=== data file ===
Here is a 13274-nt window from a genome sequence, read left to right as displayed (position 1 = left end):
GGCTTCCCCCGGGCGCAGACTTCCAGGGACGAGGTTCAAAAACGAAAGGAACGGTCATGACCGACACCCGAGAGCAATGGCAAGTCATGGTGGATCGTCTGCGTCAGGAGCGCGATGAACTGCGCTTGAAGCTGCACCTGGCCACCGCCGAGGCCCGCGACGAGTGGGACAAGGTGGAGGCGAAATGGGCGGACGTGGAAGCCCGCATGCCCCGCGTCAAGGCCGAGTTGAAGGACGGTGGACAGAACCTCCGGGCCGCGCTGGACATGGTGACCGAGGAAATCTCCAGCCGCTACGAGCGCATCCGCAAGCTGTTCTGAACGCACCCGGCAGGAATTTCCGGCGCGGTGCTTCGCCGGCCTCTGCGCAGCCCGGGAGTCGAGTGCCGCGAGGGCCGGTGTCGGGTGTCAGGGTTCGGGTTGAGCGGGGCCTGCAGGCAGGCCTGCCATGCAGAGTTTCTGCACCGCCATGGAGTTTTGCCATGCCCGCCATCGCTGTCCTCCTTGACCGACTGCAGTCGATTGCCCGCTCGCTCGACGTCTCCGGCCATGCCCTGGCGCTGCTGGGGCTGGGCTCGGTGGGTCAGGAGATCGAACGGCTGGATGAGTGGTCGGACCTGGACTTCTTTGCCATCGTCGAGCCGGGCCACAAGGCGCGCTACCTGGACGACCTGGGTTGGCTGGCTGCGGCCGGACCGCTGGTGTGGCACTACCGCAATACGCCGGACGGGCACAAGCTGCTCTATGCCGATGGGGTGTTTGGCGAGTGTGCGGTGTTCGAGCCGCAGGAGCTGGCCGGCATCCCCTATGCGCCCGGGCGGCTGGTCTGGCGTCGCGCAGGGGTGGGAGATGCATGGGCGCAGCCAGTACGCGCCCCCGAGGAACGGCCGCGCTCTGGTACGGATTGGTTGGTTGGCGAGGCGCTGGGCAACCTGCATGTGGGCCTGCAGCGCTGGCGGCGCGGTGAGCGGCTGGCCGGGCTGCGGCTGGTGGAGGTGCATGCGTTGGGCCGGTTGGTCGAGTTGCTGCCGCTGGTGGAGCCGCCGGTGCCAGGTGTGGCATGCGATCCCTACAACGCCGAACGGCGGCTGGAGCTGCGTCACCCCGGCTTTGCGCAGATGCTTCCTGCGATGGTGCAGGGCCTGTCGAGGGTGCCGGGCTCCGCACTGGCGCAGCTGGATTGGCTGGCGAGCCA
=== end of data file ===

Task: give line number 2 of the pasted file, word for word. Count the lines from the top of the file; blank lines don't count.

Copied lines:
GGCTTCCCCCGGGCGCAGACTTCCAGGGACGAGGTTCAAAAACGAAAGGAACGGTCATGACCGACACCCGAGAGCAATGGCAAGTCATGGTGGATCGTCTGCGTCAGGAGCGCGATGAACTGCGCTTGAAGCTGCACCTGGCCACCGCCGAGGCCCGCGACGAGTGGGACAAGGTGGAGGCGAAATGGGCGGACGTGGAAGCCCGCATGCCCCGCGTCAAGGCCGAGTTGAAGGACGGTGGACAGAACCTCCGGGCCGCGCTGGACATGGTGACCGAGGAAATCTCCAGCCGCTACGAGCGCATCCGCAAGCTGTTCTGAACGCACCCGGCAGGAATTTCCGGCGCGGTGCTTCGCCGGCCTCTGCGCAGCCCGGGAGTCGAGTGCCGCGAGGGCCGGTGTCGGGTGTCAGGGTTCGGGTTGAGCGGGGCCTGCAGGCAGGCCTGCCATGCAGAGTTTCTGCACCGCCATGGAGTTTTGCCATGCCCGCCATCGCTGTCCTCCTTGACCGACTGCAGTCGATTGCCCGCTCGCTCGACGTCTCCGGCCATGCCCTGGCGCTGCTGGGGCTGGGCTCGGTGGGTCAGGAGATCGAACGGCTGGATGAGTGGTCGGACCTGGACTTCTTTGCCATCGTCGAGCCGGGCCACAAGGCGCGCTACCTGGACGACCTGGGTTGGCTGGCTGCGGCCGGACCGCTGGTGTGGCACTACCGCAATACGCCGGACGGGCACAAGCTGCTCTATGCCGATGGGGTGTTTGGCGAGTGTGCGGTGTTCGAGCCGCAGGAGCTGGCCGGCATCCCCTATGCGCCCGGGCGGCTGGTCTGGCGTCGCGCAGGGGTGGGAGATGCATGGGCGCAGCCAGTACGCGCCCCCGAGGAACGGCCGCGCTCTGGTACGGATTGGTTGGTTGGCGAGGCGCTGGGCAACCTGCATGTGGGCCTGCAGCGCTGGCGGCGCGGTGAGCGGCTGGCCGGGCTGCGGCTGGTGGAGGTGCATGCGTTGGGCCGGTTGGTCGAGTTGCTGCCGCTGGTGGAGCCGCCGGTGCCAGGTGTGGCATGCGATCCCTACAACGCCGAACGGCGGCTGGAGCTGCGTCACCCCGGCTTTGCGCAGATGCTTCCTGCGATGGTGCAGGGCCTGTCGAGGGTGCCGGGCTCCGCACTGGCGCAGCTGGATTGGCTGGCGAGCCA